• You realize that MS has only owned them for like a month, right?
  • Yes but these talks have been in the works for a long time. There is also the fact that Microsoft and LinkedIn have been supposed buddies for so long yet nothing came out of it. Or the fact that since Satya said from the beginning that Microsoft was going to make a big push in business. How much more business oriented can you get than LinkedIn.
  • With everything that goes into the purchasing of one company by another, I'm guessing the status of their mobile apps is near the bottom of the list. I'm willing to bet that a LI UWP app will arrive within the next year or so. At least for Win10 PC, if not Mobile. Like you said, this app was terrible anyway. Even when things were "working," it was trash. I say good riddance. There's no reason to keep that experience around.
  • In a way I am surprised that LinkedIn left it posted for so long considering how bad it was. I can't remember a time since the app launched that I though it was good. I remember on the day it launched that notifications were sketchy.
  • MS is clear, they have given up on mobile, only WC keeps twisting rumors n keeps hopes for mobile alive. windows on Arm, will open a new front for new devices but doesnt mean its coming on a phone, once Woa is realized, they will bury W10m
  • Just because a company is in talks to buy another out doesn't mean that they can go ahead and control their development team. Large acquisitions such as this doesn't always go smoothly at the beginning.
  • Companies are not allowed to work as though they have merged until they are officially merged. Anything that goes against that is technically illegal. I agree that things are weird though given their supposedly cozy relationship prior to the merger.
  • This made me laugh. But actually, even though Microsoft owns LinkedIn, it should still make business decisions based on ROI. My view is that bots and mobile friendly websites will soon replace most apps anyway.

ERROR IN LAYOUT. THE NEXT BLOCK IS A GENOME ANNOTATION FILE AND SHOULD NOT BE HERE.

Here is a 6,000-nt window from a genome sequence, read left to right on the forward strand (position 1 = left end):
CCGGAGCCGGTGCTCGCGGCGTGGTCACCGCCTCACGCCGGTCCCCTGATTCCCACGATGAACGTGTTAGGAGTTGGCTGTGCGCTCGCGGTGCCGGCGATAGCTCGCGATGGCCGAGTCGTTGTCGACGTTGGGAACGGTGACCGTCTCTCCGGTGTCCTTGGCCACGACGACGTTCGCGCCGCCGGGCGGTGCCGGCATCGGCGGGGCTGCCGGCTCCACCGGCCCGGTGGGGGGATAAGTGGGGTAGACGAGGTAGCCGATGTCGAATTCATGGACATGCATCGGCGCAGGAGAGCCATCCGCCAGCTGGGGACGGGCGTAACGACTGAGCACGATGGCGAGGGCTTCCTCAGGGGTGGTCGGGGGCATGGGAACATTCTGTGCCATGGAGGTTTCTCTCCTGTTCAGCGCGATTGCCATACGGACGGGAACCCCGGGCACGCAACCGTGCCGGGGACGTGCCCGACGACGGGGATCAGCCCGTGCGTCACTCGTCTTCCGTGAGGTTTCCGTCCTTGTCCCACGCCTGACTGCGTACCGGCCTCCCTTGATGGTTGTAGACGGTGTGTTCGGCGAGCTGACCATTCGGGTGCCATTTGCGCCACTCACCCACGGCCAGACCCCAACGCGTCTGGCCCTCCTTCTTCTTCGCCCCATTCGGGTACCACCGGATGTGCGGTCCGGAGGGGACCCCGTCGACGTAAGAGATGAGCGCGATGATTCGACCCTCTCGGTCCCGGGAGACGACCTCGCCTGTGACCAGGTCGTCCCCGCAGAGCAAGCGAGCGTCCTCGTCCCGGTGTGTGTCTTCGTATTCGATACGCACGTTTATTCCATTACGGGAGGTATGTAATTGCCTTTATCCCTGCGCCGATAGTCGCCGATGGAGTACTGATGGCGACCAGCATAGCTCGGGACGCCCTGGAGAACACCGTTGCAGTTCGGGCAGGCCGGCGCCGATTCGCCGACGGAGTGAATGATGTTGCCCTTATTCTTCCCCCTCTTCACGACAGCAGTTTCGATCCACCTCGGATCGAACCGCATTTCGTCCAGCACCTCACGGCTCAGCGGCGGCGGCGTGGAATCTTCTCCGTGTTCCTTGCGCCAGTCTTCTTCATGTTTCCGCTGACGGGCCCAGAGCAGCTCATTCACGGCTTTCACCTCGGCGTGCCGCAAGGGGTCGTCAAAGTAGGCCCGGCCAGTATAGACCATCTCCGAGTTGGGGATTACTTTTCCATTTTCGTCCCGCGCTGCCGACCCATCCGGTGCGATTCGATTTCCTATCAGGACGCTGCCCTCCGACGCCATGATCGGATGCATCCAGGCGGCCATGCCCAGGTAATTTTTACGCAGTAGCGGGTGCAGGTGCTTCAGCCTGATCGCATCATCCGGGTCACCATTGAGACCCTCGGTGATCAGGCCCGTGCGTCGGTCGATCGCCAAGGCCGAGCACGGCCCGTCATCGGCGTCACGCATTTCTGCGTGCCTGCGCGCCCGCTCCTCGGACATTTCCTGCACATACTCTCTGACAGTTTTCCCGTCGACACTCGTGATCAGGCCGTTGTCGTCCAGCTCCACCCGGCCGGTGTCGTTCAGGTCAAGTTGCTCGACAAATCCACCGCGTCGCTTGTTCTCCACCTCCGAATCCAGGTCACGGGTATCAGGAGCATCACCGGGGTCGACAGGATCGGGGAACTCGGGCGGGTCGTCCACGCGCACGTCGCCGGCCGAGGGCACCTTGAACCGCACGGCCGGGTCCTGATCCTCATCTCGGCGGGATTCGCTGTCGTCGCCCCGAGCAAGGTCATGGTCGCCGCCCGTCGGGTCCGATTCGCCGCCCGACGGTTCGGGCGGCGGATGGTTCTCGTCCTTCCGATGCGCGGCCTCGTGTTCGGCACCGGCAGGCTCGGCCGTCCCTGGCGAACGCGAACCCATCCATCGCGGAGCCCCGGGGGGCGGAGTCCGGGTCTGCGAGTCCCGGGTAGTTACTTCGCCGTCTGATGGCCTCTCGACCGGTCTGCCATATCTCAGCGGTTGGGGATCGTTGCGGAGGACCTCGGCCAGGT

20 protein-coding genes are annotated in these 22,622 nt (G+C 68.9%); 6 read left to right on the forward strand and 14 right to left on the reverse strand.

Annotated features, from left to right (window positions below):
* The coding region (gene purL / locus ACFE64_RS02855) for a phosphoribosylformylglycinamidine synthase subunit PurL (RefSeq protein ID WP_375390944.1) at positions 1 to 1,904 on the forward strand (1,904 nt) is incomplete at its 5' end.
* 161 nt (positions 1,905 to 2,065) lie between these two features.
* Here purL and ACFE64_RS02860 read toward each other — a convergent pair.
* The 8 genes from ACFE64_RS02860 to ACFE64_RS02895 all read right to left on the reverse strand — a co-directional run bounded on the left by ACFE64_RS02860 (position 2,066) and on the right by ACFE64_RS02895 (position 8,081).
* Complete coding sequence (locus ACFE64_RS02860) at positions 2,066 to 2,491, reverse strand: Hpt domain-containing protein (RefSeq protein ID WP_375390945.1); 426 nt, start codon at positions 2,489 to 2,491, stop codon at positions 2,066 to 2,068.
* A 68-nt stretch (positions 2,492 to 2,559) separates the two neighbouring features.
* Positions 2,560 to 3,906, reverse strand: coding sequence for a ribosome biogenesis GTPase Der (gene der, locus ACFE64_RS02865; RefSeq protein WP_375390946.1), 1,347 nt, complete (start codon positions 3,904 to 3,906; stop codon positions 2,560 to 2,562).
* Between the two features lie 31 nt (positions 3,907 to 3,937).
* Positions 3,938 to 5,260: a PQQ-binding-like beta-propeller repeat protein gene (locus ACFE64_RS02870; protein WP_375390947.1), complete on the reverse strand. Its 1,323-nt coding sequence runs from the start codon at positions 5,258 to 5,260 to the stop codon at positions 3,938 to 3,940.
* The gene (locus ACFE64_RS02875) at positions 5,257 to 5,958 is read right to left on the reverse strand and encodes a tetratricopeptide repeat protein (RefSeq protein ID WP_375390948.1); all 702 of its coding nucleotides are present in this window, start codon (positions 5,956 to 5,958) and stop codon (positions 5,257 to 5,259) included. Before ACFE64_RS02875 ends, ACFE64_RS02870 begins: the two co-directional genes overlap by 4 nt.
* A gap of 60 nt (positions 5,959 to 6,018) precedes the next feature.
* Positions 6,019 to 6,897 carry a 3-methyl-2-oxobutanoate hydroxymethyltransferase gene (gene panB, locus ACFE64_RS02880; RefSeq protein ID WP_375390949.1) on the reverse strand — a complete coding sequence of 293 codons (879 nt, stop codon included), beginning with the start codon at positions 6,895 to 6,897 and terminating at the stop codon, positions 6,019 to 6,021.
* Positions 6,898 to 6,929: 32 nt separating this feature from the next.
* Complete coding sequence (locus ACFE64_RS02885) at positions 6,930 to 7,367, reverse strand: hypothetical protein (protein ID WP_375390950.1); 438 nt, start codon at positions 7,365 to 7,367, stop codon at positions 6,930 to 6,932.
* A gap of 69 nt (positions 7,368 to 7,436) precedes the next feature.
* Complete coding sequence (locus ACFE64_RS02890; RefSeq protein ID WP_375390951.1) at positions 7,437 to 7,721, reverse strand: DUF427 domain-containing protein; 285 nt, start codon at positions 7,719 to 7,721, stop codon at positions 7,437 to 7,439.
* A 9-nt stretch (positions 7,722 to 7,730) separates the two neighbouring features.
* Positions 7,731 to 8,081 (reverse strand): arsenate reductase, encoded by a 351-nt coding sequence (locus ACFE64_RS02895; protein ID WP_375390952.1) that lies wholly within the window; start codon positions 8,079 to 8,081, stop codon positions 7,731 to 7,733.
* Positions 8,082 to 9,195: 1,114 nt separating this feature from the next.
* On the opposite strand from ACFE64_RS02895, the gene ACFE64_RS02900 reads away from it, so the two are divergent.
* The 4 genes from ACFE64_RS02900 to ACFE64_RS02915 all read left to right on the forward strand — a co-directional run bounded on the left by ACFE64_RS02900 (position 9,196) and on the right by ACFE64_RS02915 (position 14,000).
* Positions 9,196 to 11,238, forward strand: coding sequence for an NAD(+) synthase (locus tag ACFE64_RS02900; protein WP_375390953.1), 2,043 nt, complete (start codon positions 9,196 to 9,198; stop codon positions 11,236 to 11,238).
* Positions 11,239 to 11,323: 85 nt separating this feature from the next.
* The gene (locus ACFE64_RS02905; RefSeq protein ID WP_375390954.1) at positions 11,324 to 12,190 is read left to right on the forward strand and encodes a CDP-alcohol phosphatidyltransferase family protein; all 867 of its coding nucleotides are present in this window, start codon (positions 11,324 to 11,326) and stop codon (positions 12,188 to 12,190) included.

• From what I have seen of bots we are still many years away from something viable. As for mobile websites, they are good for certain cases but poor for others. Speed, fidelity, and consistency is worse. I used to think mobile websites were the way but think of it this way. Mobile websites can't do direct notifications that work on all devices. Mobile websites, even responsive design, have issues with displaying content the same since each browser interprets the standards a little different. The number of browsers is too high to support them all. Since the code is not compiled beforehand there will always be a performance hit. Then if someone like Google modifies Chrome in some way you have to redesign and test your mobile website for all variants again and it likely still won't work the same on each. Compare that to designing using cross platform tools. You have Cordova and Xamarin as well as others. You design using a single IDE, make some code specific adjustments for each platform if you want specific features, share most of the code, and just test for screen sizes. The platform is consistent across all platforms and your code, unless you are doing specific optimizations, works the same across all platforms because you have one IDE and one standard. You don't have to worry what browser a person is using because it is platform based. There are only three platforms to worry about versus all the browsers.